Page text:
My own ridiculousness aside (yes, Cog, I did read and do recall your post about Twitter 101 and getting over the importance of the follower count. And, yes, I do agree that Mack Collier’s recent post ‘The Fast Food Approach to Social Media’ said all that needs to be said about counting your followers) there must be an art to the unfollow. I’ve done it on occasion, mostly to correct what I consider to be an error or my early days – following celebs. I’m not talking one or two, I’m talking dozens. Continue reading

Anywhere, Nowhere and Everywhere in Between

Businesswoman Looking Suspiciously at LaptopIf social media has taught us anything, it’s that describing platforms and apps as being ‘of the moment’ and ‘the next big thing’ are as common as having a Facebook profile.  While I am typically intrigued to hear about the new and better that lay around the corner, my threshold for the teasing and waiting are minimal at best.  Consequently, the announcement of Twitter’s Anywhere left me looking everywhere on the web for details that were to be found nowhere.

A succinct post on Twitter’s blog offered minimal insight.   Focused heavily on the conceptual aspects of the new open platform and walking readers through the rationale behind it, I was craving the when (not just a ‘mid April,’ but a March 27th at 10:01:35a.m. EST level of detail) and wanting the answer to be ‘now.’ Continue reading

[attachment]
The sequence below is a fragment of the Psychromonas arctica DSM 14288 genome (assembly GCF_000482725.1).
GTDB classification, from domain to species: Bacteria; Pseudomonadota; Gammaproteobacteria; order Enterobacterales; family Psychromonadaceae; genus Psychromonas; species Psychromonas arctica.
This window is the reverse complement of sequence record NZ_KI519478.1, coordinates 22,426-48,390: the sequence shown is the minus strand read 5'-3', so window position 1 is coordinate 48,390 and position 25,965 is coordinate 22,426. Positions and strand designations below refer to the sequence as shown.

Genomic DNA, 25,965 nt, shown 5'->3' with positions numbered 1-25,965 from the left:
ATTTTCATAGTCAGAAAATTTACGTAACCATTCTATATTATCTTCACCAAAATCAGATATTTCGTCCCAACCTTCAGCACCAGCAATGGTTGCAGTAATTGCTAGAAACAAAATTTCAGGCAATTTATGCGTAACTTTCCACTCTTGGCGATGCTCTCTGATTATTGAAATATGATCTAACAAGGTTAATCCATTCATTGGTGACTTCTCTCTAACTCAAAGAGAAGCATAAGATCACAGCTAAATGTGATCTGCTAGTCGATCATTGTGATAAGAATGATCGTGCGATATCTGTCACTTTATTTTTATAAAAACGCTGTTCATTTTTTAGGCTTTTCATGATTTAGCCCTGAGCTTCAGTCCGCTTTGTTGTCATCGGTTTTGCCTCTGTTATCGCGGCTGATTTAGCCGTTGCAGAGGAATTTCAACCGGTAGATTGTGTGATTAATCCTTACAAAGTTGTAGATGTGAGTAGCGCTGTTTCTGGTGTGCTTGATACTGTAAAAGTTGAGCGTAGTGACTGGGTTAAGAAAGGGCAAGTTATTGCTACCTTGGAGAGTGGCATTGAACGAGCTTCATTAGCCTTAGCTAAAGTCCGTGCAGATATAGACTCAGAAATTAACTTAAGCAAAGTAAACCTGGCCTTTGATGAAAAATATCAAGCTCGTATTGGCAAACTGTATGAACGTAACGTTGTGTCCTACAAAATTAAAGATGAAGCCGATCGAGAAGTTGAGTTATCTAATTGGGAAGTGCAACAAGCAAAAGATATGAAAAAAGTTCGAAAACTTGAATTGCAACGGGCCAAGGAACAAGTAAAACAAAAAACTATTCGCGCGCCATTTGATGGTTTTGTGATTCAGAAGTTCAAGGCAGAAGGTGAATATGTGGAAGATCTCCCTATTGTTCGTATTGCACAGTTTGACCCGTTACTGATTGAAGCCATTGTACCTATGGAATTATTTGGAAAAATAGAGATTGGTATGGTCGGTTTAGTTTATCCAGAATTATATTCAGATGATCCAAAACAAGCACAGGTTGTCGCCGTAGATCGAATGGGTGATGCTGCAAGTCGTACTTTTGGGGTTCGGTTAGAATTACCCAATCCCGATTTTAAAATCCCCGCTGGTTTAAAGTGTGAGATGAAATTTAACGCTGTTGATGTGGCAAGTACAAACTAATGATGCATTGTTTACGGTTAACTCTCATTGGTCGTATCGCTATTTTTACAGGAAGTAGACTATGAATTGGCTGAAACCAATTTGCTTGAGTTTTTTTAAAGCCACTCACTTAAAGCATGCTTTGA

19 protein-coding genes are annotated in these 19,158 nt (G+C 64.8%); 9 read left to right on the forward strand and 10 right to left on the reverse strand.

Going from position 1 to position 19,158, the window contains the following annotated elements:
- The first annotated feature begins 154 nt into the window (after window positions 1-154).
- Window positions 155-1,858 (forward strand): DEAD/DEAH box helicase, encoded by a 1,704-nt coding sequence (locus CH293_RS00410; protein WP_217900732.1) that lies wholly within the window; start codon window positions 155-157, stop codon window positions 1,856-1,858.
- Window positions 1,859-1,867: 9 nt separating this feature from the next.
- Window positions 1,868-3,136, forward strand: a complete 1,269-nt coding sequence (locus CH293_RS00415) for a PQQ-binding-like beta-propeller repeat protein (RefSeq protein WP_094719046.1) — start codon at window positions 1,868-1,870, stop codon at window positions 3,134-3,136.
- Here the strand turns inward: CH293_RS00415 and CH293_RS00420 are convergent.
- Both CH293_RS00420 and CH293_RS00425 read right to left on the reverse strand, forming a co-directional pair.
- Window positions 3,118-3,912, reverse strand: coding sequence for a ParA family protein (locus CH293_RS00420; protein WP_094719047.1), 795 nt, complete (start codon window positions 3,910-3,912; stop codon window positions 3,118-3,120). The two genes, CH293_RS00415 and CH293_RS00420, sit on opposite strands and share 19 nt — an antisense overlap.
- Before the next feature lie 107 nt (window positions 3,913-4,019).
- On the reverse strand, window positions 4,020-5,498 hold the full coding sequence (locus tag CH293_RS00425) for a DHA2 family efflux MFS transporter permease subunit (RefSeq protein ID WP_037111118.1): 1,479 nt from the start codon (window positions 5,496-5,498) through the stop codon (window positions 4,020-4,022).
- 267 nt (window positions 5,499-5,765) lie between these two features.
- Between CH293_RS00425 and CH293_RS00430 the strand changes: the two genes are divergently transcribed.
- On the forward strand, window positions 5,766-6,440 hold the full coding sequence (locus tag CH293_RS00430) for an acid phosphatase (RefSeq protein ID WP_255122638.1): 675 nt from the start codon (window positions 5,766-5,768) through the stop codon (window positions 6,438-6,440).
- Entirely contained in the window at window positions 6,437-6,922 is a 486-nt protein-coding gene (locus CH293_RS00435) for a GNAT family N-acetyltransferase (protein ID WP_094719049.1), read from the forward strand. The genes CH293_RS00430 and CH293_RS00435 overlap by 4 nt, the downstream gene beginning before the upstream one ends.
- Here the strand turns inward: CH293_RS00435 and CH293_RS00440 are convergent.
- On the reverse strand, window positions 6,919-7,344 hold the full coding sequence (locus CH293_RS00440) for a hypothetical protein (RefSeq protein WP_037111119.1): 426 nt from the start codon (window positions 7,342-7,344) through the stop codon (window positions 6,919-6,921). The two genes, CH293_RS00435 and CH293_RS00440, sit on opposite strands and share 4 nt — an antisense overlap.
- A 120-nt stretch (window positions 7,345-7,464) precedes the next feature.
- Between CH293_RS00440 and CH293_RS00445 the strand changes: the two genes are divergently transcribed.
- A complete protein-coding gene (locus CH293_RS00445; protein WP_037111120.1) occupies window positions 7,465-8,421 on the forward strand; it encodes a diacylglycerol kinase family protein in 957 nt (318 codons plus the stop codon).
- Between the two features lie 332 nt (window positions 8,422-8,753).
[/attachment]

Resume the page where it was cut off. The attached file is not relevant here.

Geolocation 2.0: Check into Your Purchases

Check Mark On ChalkboardAs you leave the office and breeze through your post-workday errands you check prices, scan the purchasing list to be sure nothing is missed and, of course, you check in at your chosen bottle of Kraft dressing or package of Gillette razors. Makes perfect sense, right?

Geolocation is a growing trend with many checking into their offices, residences and local haunts on platforms such as FourSquare, Gowalla and Loopt. But checking into your favorite product is a bit different. Unique? Yes. A bit much to digest? Yes. The next wave of geolocation? Undoubtedly. Continue reading